Author Topic: illicium verum vs. illicium anisatum  (Read 1062 times)

Jungle Yard

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illicium verum vs. illicium anisatum
« on: July 25, 2019, 06:49:52 PM »
One is pretty toxic (illicium anisatum) one is little toxic (illicium verum). Both look VERY similar. The latter is true star anise.
Can these two "star anise" plants be distinguished visually based on morphological features?
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pvaldes

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Re: illicium verum vs. illicium anisatum
« Reply #1 on: July 26, 2019, 06:37:54 AM »
The real problem is when a product based in verum, is adulterated in part with the much cheaper anisatum. This is a serious problem that should be handed by professionals. Only a chemical analysis can identify it.

If you see many hexagonal calcium oxalate microcrystals under a microscope is a red flag of presence of anisatum (but not a guaranteed presence). Beware also that the lack of hexagonal crystals does not guarantee absence of poisonous anisatum in the product. You need a really good microscope to see it clearly, SEM is better, and is a really expensive machine.

Epidermis of seed is said to show a red fluorescence in verum (yellow in anisatum). Endospermum is said to show a blue fluorescence in verum (brown in anisatum). You need specialized lab stuff to see it and this patterns does not occur always so is not a reliable character.

There are differences in striation of cuticle and in shape and size of some specialized cells but they overlap extensively in both species. Unreliable

In resume: if you have the entire seeds the presence of 'big' astrosclereids in the columela tissue are the only reliable character. Branched microsclereids (astrosclereids) over 350 micrometers large is characteristic of verum. If you have a powder made of Illicium, only a chemical analysis can help you.
« Last Edit: July 26, 2019, 06:57:04 AM by pvaldes »

Jungle Yard

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Re: illicium verum vs. illicium anisatum
« Reply #2 on: July 26, 2019, 06:58:12 AM »
Thank you for your comprehensive reply. Iíve read these articles. These methods require special equipment. I was wondering about distinguishing actual plants by morphological characteristics.

I have a tree growing as Illicium verum. But I would like to confirm that and make a botanical identification.   
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pvaldes

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Re: illicium verum vs. illicium anisatum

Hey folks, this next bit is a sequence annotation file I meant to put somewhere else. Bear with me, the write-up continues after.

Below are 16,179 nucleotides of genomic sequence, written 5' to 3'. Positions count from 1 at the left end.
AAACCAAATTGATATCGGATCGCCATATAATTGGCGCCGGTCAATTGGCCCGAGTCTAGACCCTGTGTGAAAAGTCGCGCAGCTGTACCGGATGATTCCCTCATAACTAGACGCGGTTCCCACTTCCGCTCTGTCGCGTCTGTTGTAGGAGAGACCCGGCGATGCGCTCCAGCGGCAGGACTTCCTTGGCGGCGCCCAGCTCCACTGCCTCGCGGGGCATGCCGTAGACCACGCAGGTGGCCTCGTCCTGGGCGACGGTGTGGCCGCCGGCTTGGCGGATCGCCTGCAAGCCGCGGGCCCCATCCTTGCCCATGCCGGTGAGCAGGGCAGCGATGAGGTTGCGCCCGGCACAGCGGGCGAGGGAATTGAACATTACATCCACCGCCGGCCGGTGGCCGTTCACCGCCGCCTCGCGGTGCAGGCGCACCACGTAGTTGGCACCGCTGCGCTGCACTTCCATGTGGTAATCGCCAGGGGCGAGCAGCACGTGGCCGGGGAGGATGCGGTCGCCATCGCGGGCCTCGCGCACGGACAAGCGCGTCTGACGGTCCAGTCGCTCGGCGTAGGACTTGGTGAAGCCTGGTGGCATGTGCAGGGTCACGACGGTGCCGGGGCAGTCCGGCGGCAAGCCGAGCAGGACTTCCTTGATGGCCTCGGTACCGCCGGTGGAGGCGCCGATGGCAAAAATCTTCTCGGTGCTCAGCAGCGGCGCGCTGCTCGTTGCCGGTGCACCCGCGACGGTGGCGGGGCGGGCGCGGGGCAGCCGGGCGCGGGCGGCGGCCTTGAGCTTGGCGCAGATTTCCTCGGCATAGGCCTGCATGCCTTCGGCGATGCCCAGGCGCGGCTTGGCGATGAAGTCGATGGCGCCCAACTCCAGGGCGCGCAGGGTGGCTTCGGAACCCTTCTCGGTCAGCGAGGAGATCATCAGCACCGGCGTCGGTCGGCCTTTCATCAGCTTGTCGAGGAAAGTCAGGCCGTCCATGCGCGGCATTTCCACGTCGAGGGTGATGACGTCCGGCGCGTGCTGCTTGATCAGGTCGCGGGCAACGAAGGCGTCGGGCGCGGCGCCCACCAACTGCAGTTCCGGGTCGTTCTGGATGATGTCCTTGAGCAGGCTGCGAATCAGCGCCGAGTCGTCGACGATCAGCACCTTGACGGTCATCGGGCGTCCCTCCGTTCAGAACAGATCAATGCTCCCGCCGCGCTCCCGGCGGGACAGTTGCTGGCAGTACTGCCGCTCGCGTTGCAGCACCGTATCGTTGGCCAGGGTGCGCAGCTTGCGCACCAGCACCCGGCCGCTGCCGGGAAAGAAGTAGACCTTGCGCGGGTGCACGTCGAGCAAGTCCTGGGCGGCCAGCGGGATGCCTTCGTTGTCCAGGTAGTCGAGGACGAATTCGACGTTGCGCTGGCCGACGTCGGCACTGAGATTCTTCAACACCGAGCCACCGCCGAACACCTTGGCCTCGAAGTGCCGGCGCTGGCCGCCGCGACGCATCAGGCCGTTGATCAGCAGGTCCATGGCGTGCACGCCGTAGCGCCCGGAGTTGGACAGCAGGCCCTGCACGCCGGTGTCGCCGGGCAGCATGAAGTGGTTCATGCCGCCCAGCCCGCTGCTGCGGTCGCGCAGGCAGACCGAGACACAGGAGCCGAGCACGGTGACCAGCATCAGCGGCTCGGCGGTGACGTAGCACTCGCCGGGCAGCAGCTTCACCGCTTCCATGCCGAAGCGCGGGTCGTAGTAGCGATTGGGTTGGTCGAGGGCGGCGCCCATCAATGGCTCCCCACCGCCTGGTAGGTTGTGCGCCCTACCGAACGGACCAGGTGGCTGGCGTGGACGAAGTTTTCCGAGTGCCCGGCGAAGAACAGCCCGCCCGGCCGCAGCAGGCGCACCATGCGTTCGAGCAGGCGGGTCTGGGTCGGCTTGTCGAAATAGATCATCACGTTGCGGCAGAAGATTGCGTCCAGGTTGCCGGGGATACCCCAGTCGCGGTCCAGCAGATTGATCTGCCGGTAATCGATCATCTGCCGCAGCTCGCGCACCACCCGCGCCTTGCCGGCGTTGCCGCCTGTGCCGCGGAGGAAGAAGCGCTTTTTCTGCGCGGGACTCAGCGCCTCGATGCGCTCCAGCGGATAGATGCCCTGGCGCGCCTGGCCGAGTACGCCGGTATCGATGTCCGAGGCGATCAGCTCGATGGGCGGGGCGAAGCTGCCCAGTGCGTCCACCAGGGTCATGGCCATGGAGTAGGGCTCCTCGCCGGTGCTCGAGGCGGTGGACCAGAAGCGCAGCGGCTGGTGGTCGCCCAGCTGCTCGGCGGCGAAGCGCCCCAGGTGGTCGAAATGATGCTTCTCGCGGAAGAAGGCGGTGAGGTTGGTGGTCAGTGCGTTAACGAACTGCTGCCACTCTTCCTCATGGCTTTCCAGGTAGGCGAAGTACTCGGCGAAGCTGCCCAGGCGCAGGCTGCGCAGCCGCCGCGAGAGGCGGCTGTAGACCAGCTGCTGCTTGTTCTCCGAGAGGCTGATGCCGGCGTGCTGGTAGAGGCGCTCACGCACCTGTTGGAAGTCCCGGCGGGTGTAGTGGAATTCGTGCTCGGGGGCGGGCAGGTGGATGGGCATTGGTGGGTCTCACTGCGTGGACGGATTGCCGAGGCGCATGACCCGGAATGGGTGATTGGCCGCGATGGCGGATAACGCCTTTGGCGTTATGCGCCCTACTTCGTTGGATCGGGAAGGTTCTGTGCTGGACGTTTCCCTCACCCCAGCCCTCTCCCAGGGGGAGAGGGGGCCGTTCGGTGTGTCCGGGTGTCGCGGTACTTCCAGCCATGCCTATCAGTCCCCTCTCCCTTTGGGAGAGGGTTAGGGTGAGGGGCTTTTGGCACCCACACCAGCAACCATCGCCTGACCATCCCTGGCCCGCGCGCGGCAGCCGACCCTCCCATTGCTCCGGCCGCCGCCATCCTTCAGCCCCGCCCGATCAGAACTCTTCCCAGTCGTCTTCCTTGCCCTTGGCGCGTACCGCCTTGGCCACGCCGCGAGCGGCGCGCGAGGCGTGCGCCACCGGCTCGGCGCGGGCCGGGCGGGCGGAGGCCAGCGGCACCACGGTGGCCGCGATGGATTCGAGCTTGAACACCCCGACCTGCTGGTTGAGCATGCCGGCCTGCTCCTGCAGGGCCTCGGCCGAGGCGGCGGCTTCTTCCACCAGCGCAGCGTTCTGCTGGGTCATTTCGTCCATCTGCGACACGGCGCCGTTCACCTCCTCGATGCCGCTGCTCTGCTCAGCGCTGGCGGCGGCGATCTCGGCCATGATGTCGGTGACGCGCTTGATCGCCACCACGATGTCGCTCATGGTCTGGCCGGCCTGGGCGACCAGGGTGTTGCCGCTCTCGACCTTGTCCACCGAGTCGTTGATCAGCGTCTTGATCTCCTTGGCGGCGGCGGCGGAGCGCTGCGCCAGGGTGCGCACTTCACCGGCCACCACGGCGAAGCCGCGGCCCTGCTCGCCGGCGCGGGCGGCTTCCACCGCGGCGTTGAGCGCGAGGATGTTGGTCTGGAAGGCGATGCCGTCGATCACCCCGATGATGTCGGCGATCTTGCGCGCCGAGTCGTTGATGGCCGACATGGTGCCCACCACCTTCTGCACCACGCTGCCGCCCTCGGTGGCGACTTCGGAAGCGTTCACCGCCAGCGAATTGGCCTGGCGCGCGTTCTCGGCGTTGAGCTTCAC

« Reply #3 on: July 26, 2019, 07:11:49 AM »
Morphologically there are some clues also. Both species had seeds of 7-8mm long. Anisatum up to 8.1, verum up to 8.8 mm. Anisatum can have slightly ticker seeds but the value overlaps extensively.

Seeds have a narrow eliptical scar in the conection with the fruit called hilum (hilum is engraved in the basal part of the seed). In one extreme of the concave hilum lies a convexe pimple/excrecence called strophiole. Strophiole is more or less rectangular in verum (the rectangle is arranged perpendicular to the hilum), but hemispherical (round) in anisatum
« Last Edit: July 26, 2019, 07:22:39 AM by pvaldes »

Jungle Yard

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Re: illicium verum vs. illicium anisatum
« Reply #4 on: July 26, 2019, 07:23:10 AM »
Thank you! Thatís something I can check. Any distinctive characteristics in leaves or flowers?
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pvaldes

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Re: illicium verum vs. illicium anisatum
« Reply #5 on: July 26, 2019, 07:26:07 AM »
Fruit shape looks different also to me (see fig 1.2) a little more plump, but assure you to check it. Is just an opinion based in a photo and I could be missing some specific variation

http://exa.unne.edu.ar/biologia/diversidadv/documentos/ANGIOSPERMAS/Angiospermas%20Basales%20y%20Clado%20Magnolides/Angiospermas%20Basales/Austrobaileyales/Austrobaileyales-Iliciaceae.pdf
« Last Edit: July 26, 2019, 07:39:17 AM by pvaldes »

Jungle Yard

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Re: illicium verum vs. illicium anisatum
« Reply #6 on: July 26, 2019, 07:28:47 AM »
Thank you very much!
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pvaldes

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Re: illicium verum vs. illicium anisatum
« Reply #7 on: July 26, 2019, 07:47:07 AM »
Thank you for asking such interesting question. Those are fascinating collector plants and I'm learning a lot

I have find one clue that really could help. Illicium verum smells typically like anise. It seems that Illicium anisatum does smell more like sassafras three or bay laurel instead.

There is also the possibility of having another species of Illicium. Those with red or pink flowers can be easily eliminated from the list, and american subgroup parviflora should had small (or scarce) flowers, but other asian species with white flowers should be checked also. Can you post pictures of flowers, fruits or leaves from your plant?
« Last Edit: July 26, 2019, 07:55:46 AM by pvaldes »

Jungle Yard

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Re: illicium verum vs. illicium anisatum
« Reply #8 on: July 26, 2019, 08:21:17 AM »
Just snapped these pics. Unfortunately, it is not flowering now.
Peculiar characteristic of the fruits on my plant - they are asymmetrical (but not all)







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